Sarwan has been playing Test cricket for 10 years now and averages 57.61 against Sri Lanka. Foster says that while the stroke-player might not be at the fitness level required by the WICB he is not ‘unfit’ from cricket and has been batting well recently.
Most of Sarwan’s injuries have been caused by ‘cricket accidents’ (hit on his instep while batting, ran on a ball and damaged ankle, dived to save a boundary and injured shoulder) and not a lack of fitness.
Guyana’s new Assistant Coach Reon King, who also feels Sarwan should have been picked for Sri Lanka, said the Guyana Captain did not do too badly in the ‘Beep test’ before the team left for the Champions League in South Africa and it is unclear on whose medical authority was Sarwan declared unfit for this tour after playing in the Caribbean T20, the CLT20 in Africa and in the Regional One-Day competition.
Foster says once Sarwan is playing cricket and batting well he should be on any team selected to play in Asian conditions since he is the best player of spin in the West Indies and is needed if West Indies are to post good totals now that Brian Lara is not longer in the team.
He noted that Sarwan batted well in South Africa for Guyana and looked good in the first match of this year’s regional competition in Jamaica and never seemed to be struggling to run around in the field.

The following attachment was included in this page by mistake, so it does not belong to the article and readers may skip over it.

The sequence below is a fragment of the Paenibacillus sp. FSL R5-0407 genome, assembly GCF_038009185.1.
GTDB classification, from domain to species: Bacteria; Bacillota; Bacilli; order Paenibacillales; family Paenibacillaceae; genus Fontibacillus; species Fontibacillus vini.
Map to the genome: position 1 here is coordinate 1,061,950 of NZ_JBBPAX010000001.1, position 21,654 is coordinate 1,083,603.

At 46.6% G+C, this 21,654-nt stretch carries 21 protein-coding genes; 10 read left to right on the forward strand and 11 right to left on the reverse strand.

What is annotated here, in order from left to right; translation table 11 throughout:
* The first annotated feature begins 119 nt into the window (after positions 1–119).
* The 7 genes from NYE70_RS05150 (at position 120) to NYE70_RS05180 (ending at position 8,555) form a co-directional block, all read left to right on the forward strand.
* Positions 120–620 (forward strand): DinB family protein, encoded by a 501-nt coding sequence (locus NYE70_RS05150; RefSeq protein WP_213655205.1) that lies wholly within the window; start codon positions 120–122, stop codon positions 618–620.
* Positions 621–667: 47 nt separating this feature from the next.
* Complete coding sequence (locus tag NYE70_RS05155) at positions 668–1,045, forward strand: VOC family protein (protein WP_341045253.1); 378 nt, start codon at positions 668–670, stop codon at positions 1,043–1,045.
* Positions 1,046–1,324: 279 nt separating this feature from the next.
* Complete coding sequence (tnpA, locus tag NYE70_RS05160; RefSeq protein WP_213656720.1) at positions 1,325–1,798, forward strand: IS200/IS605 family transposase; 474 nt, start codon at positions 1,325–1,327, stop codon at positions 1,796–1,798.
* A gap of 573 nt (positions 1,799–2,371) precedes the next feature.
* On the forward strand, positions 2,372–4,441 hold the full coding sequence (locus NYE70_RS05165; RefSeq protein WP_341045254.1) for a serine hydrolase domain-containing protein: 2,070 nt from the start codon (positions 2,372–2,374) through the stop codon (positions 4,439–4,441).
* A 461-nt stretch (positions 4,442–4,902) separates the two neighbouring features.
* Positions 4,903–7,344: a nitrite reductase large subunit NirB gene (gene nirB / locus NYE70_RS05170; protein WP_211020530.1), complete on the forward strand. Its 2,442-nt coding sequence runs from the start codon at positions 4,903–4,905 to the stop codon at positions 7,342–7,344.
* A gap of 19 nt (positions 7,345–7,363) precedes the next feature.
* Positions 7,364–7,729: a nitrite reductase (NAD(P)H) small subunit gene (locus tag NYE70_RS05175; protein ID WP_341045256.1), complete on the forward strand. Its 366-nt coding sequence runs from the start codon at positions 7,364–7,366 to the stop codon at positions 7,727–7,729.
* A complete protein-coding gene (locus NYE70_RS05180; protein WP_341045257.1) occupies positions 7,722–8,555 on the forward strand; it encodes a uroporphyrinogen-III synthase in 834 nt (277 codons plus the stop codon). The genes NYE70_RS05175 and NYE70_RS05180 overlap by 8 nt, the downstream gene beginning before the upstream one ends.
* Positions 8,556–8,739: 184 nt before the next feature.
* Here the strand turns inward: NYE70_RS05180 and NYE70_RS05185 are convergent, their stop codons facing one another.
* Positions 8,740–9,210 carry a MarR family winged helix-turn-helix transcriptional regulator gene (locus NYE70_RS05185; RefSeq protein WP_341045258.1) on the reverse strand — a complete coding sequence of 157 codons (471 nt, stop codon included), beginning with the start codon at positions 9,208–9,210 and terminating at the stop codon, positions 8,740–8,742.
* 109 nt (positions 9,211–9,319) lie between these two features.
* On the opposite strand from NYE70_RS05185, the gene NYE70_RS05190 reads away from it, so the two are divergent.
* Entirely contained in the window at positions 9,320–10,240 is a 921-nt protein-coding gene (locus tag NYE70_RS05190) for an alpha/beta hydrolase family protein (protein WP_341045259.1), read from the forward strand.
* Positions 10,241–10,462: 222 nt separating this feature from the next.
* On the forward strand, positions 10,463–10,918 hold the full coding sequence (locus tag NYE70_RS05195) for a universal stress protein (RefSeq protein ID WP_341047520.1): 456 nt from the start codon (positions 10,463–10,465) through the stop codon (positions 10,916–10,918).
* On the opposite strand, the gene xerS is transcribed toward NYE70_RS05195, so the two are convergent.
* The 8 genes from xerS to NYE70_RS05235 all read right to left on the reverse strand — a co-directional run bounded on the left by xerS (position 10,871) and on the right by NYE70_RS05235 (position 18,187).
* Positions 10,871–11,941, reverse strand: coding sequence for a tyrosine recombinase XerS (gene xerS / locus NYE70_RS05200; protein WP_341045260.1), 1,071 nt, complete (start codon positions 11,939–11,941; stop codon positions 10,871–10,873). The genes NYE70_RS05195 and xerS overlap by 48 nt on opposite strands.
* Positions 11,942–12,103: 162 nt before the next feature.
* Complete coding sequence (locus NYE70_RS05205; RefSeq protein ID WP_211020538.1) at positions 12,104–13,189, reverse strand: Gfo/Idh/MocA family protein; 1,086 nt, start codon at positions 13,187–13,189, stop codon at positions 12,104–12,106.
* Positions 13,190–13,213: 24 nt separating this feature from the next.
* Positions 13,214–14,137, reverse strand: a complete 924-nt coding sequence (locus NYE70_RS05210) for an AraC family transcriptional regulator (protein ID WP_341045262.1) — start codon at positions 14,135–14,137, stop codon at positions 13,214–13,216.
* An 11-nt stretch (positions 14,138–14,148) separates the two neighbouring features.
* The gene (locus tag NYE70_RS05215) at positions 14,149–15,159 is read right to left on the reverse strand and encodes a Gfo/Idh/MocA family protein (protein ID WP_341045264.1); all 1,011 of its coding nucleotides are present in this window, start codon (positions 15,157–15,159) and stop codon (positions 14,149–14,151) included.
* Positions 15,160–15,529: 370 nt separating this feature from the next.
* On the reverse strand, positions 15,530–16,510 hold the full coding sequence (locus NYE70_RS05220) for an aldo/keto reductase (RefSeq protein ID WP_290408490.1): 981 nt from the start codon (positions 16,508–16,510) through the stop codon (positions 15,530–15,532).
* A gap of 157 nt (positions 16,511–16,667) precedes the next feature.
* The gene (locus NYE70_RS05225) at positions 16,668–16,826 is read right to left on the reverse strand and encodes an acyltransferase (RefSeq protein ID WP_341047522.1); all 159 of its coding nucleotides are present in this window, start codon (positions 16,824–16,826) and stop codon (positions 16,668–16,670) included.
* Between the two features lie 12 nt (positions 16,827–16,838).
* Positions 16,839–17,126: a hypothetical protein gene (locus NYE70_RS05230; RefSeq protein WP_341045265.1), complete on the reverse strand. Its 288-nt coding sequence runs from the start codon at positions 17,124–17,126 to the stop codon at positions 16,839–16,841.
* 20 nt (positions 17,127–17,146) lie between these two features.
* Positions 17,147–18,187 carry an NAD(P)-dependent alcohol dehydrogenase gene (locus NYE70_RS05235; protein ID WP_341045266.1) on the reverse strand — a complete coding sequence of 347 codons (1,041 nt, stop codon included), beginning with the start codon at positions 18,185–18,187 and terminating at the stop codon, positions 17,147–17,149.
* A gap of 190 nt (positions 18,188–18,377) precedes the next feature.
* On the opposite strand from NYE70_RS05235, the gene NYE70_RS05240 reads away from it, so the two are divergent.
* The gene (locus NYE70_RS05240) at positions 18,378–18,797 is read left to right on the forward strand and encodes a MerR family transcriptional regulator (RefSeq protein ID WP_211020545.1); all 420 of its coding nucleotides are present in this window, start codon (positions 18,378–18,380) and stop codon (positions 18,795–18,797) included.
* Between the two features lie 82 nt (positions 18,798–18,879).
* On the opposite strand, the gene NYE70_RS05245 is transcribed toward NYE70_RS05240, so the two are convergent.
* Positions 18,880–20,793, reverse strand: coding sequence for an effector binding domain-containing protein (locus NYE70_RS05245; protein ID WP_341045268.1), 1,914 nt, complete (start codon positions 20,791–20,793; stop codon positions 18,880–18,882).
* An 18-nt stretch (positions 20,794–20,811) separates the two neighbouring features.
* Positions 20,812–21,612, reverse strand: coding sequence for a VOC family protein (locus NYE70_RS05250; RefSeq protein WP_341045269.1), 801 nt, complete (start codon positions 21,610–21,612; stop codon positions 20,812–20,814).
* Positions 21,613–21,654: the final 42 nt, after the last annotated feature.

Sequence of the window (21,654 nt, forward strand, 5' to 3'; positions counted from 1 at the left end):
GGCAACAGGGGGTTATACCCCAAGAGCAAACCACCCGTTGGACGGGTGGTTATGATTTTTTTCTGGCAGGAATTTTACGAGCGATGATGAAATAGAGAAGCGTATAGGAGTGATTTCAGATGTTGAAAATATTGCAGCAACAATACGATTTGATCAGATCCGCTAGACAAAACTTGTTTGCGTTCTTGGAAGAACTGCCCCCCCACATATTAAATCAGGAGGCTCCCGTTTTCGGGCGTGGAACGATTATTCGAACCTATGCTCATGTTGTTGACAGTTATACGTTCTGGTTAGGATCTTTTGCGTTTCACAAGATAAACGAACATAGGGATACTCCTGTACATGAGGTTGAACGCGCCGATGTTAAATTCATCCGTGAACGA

”When you think of batsmanship and the contribution in terms of runs that he could make to the team at this point in his career, a three quarters fit Sarwan is better than most other fully fit batsmen in the Caribbean and he is needed in the middle order,” Foster, who also played 2 ODIs in 1973, opined.
Foster made these comments as a comments person during the live Line & Length Radio coverage of the first semi-final of the Regional One-Day tournament in Jamaica on Thursday.
“I am not campaigning for unfit players to be picked. What I am saying is that in the best interest of giving the team the best chance of being competitive you need to pick your best players for the various situations and conditions and Sarwan, who does not seem to be injured or labouring on the field at this time, should have been picked for the Sri Lanka tour,” Foster said.
Sarwan averages above 40 in Test, ODIs and First-Class cricket and since West Indies gained Test status in 1928, only eight West Indian batsmen including fellow Guyanese Shiv Chanderpaul (22) and Clive Lloyd (19) have scored more than his 15 Test centuries.
The Essequibo-born Sarwan is expected to lead Demerara in next week’s Inter-County four-day competition.
Feb 21, 2020As part of their corporate responsibility WJ Enterprise has thrown their support behind Petra Organisation. At a simple ceremony held at the entity’s location at 126 Regent Road, Bourda, Petra...
Feb 21, 2020
Feb 21, 2020
Feb 21, 2020
Feb 21, 2020
Feb 21, 2020
Today in Guyana, nuff television and radio stations abound and nuff interview programmes come with them. People want to... more
Editor’s Note, If your sent letter was not published and you felt its contents were valid and devoid of libel or personal attacks, please contact us by phone or email.
Feel free to send us your comments and/or criticisms.
Contact: 624-6456; 225-8452; 225-8458; 225-8463; 225-8465; 225-8473 or 225-8491.
Or by Email: [email protected] / [email protected]